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NASA Hosts Events about New Meteor Shower, Experts Available
May 23, 2014

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A NASA-sponsored meteor shower surveillance project headed by meteor astronomer Peter Jenniskens of the SETI Institute in Mountain View, California, and NASA's Ames Research Center in Moffett Field, California, has detected some meteors in early June of 2011 and 2012 that appear to originate from comet 209P/Linear. This past comet activity shows how the meteors may manifest in the night of Friday, May 23, when a new shower may arise as a result of this comet approaching Earth exceptionally close in late May.

NASA will host two opportunities for the public and media to learn more about the anticipated new meteor shower, the May Camelopardalids.

As the comet dust enters Earth's atmosphere, the resistance of the air on the space rocks, called meteoroids, makes it extremely hot. A moving streak, or "shooting star" is caused by glowing hot air as the meteoroid flies through the atmosphere. When Earth encounters many meteoroids at once, it's called a meteor shower. NASA scientists expect the shower to be active between 11 p.m. May 23 to 1:30 a.m. PDT on May 24.

NASA and Slooh will partner to host a live astronomy event featuring Jenniskens who will speak with Slooh's astronomy experts Bob Berman and Paul Cox about Comet 209P LINEAR at 3 p.m. Slooh will provide live feeds of the event from 3 p.m. PDT May 23 to midnight May 24 on the company’s website and the UStream feed of NASA's Marshall Space Flight Center in Huntsville, Alabama: http://www.ustream.tv/channel/nasa-msfc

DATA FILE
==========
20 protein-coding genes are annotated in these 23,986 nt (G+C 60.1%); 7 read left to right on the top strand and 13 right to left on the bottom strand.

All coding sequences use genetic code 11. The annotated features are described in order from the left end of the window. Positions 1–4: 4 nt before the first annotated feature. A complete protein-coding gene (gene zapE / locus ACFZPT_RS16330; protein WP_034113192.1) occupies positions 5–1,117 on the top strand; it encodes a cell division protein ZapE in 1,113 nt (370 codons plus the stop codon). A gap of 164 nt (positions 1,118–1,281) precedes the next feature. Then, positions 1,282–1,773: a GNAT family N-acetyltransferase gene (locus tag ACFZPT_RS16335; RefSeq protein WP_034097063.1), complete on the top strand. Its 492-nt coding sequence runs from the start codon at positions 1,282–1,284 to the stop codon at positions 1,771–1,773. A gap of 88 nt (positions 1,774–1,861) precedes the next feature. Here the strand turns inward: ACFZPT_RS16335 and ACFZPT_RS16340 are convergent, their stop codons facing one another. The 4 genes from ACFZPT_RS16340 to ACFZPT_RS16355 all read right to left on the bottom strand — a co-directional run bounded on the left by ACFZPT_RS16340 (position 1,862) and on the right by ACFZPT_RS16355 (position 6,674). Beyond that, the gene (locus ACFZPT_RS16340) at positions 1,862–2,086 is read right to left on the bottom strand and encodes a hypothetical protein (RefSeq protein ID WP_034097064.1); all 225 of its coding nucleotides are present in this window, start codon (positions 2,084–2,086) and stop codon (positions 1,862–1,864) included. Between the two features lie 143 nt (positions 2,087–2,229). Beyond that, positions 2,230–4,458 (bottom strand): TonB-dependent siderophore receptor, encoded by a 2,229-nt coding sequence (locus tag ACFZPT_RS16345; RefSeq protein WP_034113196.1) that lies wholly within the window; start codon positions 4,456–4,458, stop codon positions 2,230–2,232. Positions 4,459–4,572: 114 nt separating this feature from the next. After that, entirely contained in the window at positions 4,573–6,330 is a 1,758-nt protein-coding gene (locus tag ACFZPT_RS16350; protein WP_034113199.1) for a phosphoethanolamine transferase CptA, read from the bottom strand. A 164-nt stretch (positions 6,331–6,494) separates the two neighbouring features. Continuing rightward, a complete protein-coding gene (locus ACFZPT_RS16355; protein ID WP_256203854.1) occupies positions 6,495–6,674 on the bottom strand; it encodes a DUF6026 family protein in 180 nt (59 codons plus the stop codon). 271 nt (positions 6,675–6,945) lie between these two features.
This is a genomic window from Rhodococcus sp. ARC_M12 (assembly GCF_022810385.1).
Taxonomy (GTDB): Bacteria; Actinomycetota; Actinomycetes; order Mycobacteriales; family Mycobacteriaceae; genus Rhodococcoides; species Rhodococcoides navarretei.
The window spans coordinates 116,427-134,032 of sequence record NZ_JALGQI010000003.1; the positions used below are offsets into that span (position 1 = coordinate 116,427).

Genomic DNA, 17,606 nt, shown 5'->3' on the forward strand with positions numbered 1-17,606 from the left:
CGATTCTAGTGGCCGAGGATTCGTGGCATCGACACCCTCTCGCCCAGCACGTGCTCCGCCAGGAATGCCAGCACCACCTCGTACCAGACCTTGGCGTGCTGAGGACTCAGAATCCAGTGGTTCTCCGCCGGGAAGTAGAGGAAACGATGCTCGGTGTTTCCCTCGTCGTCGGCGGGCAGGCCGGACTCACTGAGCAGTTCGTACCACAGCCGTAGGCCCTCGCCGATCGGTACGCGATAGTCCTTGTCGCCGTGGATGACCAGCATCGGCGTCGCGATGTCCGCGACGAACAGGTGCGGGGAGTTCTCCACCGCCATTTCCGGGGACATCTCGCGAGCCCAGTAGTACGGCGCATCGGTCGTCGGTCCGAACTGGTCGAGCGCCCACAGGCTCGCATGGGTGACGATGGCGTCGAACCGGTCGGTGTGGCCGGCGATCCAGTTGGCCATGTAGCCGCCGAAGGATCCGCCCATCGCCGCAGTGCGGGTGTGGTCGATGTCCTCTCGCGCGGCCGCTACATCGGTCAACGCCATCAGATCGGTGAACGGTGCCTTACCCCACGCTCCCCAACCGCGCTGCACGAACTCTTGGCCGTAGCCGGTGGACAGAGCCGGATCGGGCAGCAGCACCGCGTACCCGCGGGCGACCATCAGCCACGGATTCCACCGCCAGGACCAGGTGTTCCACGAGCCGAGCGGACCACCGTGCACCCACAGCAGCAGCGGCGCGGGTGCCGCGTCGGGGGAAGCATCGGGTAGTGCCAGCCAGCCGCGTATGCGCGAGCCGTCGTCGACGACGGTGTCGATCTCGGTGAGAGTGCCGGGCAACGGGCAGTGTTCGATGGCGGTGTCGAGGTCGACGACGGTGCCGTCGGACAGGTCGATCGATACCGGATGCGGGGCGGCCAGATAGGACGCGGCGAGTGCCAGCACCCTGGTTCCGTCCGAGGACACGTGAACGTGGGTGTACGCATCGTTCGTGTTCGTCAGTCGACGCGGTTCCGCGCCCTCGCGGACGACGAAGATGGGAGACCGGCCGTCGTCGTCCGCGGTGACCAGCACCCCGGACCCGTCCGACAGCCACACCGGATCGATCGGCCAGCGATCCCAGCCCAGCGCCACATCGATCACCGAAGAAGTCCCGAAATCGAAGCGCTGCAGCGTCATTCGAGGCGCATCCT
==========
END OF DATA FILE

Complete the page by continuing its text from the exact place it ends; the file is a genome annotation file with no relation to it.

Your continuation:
The SETI Institute will fly Jenniskens and his team to an altitude of 20,000 feet to observe the event free of clouds and atmospheric dust that make observation difficult from the ground. Jenniskens also will study the shower with his autonomous meteor shower surveillance stations at Lick Observatory, Fremont Peak Observatory and in Sunnyvale. The flight will originate from Palo Alto, California, at 10:30 p.m., head toward Seattle, and return to Palo Alto approximately four hours later.

Jenniskens and SETI Institute CEO David Black will conduct a press conference following the meteor shower at 10 a.m. Saturday, May 24. Reporters interested in participating should contact Alan Dunton at alan@triplepointpr.com for call-in details.

Later on May 23, Bill Cooke, lead for NASA’s Meteoroid Environment Office at NASA's Marshall Space Flight Center in Hunstville, Alabama will host an overnight NASA web chat from 8 p.m. May 23 to midnight May 24, and will answer questions about the Camelopardalid shower.

More information and a chat window to join the discussion will be available a few minutes before 8 p.m. on May 23 at: http://www.nasa.gov/connect/chat/geminids_2013.html

For more information about the Camelopardalids meteor shower, and what local time offers the best chance to see the event, visit: http://meteor.seti.org

The Cameras for Allsky Meteor Surveillance (CAMS) project is sponsored by the NASA Near Earth Object Observation program.


Text issued as Ames media advisory M14-039

Rachel Hoover
Ames Research Center, Moffett Field, Calif.
650-604-4789
rachel.hoover@nasa.gov

Janet Anderson
Marshall Space Flight Center, Huntsville, Ala.
256-544-0034
janet.l.anderson@nasa.gov

A meteor from comet 209P/Linear
A meteor from comet 209P/Linear, in an image compiled from video taken by Peter Jenniskens with the CAMS video camera network at 7:59:46 UT on June 13, 2012. The meteor moved from top to bottom through the constellation of Serpens Cauda.
Image Credit: 
NASA/SETI/Peter Jenniskens
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Page Last Updated: May 23rd, 2014
Page Editor: Rachel Hoover